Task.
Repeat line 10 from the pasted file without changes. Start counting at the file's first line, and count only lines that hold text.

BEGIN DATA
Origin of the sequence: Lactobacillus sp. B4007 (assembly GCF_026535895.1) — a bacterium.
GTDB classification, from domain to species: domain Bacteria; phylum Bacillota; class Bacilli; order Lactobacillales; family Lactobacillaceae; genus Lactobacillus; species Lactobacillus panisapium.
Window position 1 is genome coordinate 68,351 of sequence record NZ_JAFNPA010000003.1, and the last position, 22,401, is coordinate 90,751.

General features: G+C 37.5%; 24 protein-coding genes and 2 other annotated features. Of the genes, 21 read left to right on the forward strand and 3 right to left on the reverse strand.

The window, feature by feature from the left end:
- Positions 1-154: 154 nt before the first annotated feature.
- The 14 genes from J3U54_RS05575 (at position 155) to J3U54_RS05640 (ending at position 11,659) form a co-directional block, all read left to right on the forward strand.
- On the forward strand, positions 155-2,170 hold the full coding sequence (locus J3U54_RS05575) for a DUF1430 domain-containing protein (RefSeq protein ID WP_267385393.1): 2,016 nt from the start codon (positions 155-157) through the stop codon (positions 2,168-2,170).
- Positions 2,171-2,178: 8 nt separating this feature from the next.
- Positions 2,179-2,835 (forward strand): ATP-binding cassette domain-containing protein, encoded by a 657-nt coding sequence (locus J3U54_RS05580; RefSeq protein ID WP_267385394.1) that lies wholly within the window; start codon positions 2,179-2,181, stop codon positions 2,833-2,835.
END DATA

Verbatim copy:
- Positions 2,179-2,835 (forward strand): ATP-binding cassette domain-containing protein, encoded by a 657-nt coding sequence (locus J3U54_RS05580; RefSeq protein ID WP_267385394.1) that lies wholly within the window; start codon positions 2,179-2,181, stop codon positions 2,833-2,835.